As evidenced by the FDAs impending mandate that drug and life science companies switch from paper to eCTD format, the Agency is serious about transitioning to electronic submissions.
The FDA is on the verge of instituting a change that will fully automate the process for those in the industry already submitting in eCTD. This is all part of the refinement underway to prepare for the overwhelming amount of electronic submissions expected as the mandate takes effect.
With the human element gone from the process, there is no flexibility, no margin for error.
The Agency recently updated to eCTD Validation Criteria Version 2.2, giving them the capability to accept or reject a submission on technical merit without the possibility of human intervention.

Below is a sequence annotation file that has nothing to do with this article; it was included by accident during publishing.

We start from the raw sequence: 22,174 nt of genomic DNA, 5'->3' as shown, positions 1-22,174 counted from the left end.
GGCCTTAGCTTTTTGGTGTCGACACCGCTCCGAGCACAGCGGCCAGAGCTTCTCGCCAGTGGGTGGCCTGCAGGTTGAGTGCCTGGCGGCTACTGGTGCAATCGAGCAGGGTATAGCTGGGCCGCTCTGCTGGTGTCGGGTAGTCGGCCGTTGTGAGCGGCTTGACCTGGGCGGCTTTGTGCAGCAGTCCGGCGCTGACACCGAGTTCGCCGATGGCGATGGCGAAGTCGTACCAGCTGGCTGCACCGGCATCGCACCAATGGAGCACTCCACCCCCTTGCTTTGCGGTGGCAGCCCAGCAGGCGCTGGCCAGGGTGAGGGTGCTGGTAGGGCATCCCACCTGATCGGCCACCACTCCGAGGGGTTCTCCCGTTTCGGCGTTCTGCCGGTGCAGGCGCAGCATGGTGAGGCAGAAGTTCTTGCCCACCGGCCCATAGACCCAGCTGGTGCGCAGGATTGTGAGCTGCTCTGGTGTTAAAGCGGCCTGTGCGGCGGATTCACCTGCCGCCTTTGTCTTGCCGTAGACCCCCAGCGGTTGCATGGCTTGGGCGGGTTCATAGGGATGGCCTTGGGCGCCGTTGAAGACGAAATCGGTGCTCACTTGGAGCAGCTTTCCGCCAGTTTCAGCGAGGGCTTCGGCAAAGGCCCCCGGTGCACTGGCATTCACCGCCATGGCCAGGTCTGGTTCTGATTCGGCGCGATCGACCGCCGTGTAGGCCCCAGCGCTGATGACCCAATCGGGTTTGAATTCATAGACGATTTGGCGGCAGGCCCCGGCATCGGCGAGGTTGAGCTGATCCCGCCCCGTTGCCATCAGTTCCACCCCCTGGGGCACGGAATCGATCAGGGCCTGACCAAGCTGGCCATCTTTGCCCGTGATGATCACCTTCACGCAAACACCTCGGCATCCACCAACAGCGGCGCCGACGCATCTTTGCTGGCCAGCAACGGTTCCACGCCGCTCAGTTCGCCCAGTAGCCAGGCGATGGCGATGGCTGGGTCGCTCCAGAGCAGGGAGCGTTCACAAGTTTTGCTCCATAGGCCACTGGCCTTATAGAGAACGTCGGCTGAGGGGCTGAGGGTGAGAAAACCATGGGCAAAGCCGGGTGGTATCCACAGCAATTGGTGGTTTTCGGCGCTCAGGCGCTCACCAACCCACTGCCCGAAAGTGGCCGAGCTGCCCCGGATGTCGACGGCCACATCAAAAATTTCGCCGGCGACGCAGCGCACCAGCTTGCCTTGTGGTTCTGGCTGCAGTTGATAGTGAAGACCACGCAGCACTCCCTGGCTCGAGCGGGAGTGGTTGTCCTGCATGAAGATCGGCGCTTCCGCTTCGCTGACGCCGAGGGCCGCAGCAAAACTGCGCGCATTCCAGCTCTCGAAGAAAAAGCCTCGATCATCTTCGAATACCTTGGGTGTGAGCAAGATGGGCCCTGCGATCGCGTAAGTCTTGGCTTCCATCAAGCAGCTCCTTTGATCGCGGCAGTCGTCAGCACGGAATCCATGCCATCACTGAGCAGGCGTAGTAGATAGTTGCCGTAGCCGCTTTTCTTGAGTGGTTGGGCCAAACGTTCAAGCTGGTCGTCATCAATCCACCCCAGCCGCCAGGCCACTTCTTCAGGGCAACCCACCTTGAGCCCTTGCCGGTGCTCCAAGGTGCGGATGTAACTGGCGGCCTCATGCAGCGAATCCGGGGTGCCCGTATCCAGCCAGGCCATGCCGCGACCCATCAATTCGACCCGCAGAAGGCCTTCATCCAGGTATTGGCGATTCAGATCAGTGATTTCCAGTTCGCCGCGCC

Currently, a submission is loaded onto the Agency server and run through validation software. Error reports are then generated, and subsequently reviewed for legitimacy by a member of the FDA team.
Once the fully-automated system is implemented, detection of a high-level error could meet the system’s threshold, and trigger technical rejection. A high-level error might simply be a case of misinterpreting FDA guidance, or using a publishing tool not updated with the latest validation criteria.
All indications point to the FDA announcing the fully automated system shortly, as they’ve given the industry sufficient lead time to prepare. To guard against technical rejection, it is essential that all eCTD submissions contain as few errors as possible – and are reviewed from the same vantage point as the FDA.